14 Mar 2009

Brazilian bishops back down over 9-year-old's abortion

9:07 pm on 14 March 2009

Brazilian bishops have cancelled the excommunication of the mother and doctors of a nine-year-old girl who had an abortion after being raped.

They said the decision to excommunicate was wrong and would not be applied.

The National Conference of Bishops of Brazil (CNBB) decided on Thursday that the child's mother acted "under pressure from the doctors" who said the girl, pregnant with twins, would die if she carried the babies to term.

CNBB secretary-general Dimas Lara Barbosa told reporters the mother therefore could not be excommunicated. "We must take the circumstances into consideration," he said.

As for the doctors, there was no clear case for expelling them from the church either, he said - contrary to the position taken by Archbishop Jose Cardoso Sobrinho, who announced the excommunications earlier in March.

Mr Barbosa said that only doctors who "systematically" conduct abortions are thrown out of the Roman Catholic Church.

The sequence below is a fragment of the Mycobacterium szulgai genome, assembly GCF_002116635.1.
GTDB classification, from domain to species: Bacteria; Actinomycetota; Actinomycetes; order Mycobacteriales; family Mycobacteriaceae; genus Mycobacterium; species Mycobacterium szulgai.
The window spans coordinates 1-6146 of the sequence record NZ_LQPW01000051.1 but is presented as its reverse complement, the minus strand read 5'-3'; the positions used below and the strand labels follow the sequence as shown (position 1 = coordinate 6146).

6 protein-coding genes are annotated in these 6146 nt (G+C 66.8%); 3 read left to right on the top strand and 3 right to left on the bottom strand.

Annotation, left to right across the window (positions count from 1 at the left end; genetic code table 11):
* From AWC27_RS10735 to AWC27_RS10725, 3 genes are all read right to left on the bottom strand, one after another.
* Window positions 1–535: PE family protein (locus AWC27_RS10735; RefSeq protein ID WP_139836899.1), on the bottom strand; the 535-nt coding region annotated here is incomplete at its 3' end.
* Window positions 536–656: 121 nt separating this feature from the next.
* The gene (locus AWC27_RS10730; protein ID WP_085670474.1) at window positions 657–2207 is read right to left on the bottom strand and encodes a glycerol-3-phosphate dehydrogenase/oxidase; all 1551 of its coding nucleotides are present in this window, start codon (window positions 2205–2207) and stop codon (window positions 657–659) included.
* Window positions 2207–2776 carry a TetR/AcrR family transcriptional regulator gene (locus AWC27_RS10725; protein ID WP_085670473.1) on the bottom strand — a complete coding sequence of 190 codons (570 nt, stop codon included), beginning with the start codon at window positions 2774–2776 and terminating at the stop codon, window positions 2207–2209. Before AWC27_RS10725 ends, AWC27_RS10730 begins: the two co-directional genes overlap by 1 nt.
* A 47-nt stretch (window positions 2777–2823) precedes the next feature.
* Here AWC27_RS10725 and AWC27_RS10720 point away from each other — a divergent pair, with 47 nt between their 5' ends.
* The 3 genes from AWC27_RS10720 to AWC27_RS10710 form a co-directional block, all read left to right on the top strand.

Girl said she'd been abused since age of six

The case of the young girl, allegedly raped by her stepfather in the state of Pernambuco, has been highly controversial in Brazil. Archbishop Sobrinho's position that the abortion was "more serious" than the rape prompted much public debate, with many denouncing his lack of compassion.

Officials said the girl told them she had been abused since the age of six by her stepfather, 23, who also allegedly sexually abused the girl's physically handicapped 14-year-old sister.

The man was arrested a week ago and is being kept in protective custody.

Archbishop 'misinterpreted'

In an effort to mitigate the archbishop's declarations, CNBB president Geraldo Lyra Rocha said his colleague had been misinterpreted.

"Archbishop Sobrinho did not excommunicate anyone," he said. "I am sure he did not mean to harm anyone but rather wanted to draw attention to a certain permissiveness (over abortions)."

Abortion is illegal in Brazil except in cases of rape or if the woman's health is in danger. But a million women still seek clandestine abortions in operations, and thousands die from them.